The Sunday-school garden
By the garden, here, Jesus means His Church. But the Sunday-school is one of the most important parts of the Church of Christ.
I. Why is the Sunday-school like a garden?
1. The Sunday-school is like a garden because of what is done for it.
(1) The first thing done for a garden is to fence it. These fences are made out of the commandments He has given us in the Bible.
(2) When we have fenced our garden, the next thing to do is to weed it. But you may ask, what are the weeds that grow in God’s garden? Pride is one of these weeds. It is a tall, strong weed, with a glaring, disagreeable flower. Anger is another of these weeds; impatience is another; selfishness is another; idleness is another.
(3) The next thing to be done for it is to improve the soil. Some soil is so very poor that nothing will grow in it. When this is the case, the gardener has many ways of curing it. I will only speak of one. He will have the poor soil taken away, and some good, rich soil put in its place. And this is just what Jesus does to His people. He improves the soil of their hearts by changing it and making it new. Everything that Jesus loves will grow in the soil of the new heart.
(4) Now we are ready to sow the seed, and put in the plants we want to have growing there.
(5) Now it must be watered and cared for. Suppose no rain comes down and no dew distils upon it, will the seed sown there ever spring up and grow? And just in this way Jesus waters and cares for His garden His grace is the rain and dew that soften the soil of our hearts. His Holy Spirit is like the sun that shines on and warms them. Jesus has pipes in His garden to carry the water of tits grace wherever it is needed. The Bible that we read and have explained to us is one of these pipes. And then our blessed Saviour watches carefully over His garden all the time to keep anything from hurting the plants, or from hindering- their growth.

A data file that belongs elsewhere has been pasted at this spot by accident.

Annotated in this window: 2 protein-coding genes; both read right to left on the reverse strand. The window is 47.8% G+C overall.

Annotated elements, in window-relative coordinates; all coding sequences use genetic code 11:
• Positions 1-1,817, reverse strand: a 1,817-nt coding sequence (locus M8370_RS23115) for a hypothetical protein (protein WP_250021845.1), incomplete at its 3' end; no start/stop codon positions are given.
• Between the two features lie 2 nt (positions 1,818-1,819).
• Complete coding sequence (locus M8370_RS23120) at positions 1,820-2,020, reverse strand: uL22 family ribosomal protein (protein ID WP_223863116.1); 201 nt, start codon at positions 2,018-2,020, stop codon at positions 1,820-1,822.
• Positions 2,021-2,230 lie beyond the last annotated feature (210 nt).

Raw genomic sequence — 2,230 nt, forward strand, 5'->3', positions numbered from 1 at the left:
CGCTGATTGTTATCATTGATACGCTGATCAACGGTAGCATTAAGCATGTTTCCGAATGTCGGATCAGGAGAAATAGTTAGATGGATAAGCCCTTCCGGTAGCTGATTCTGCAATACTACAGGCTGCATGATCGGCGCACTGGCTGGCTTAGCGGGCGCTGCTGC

2. But then there is another reason why the Sunday school may be compared to a garden, because of what grows in It. In a garden we expect to find beautiful flowers and delicious fruit. And so in the Sunday-school, which is the garden of Christ, many sweet flowers and fruits are found growing. Every good feeling that we cherish in our hearts is a spiritual flower, and every good deed that we perform in our lives is a spiritual fruit, which Jesus loves to see blooming and ripening in His garden.
II. What does Jesus come into it for?
1. He comes to watch the growth of the plants.
2. He comes to enjoy the beauty of the flowers. No gardener ever took half as much delight in the flowers he is raising as Jesus takes in His. Every Christian child, and every one who is trying to become a Christian, is a flower in the Saviour’s garden, and nobody can tell how much pleasure Jesus takes in watching them. Oh, who would not wish to be one of the flowers of Jesus?
3. He comes to gather the flowers. You know how many dear children die while they are quite young. But what should we think if we could see them now, as they are blooming and flourishing in the Saviour’s garden above? (R. Newton, D. D.)
I have gathered My myrrh with My spice.
Love joying in love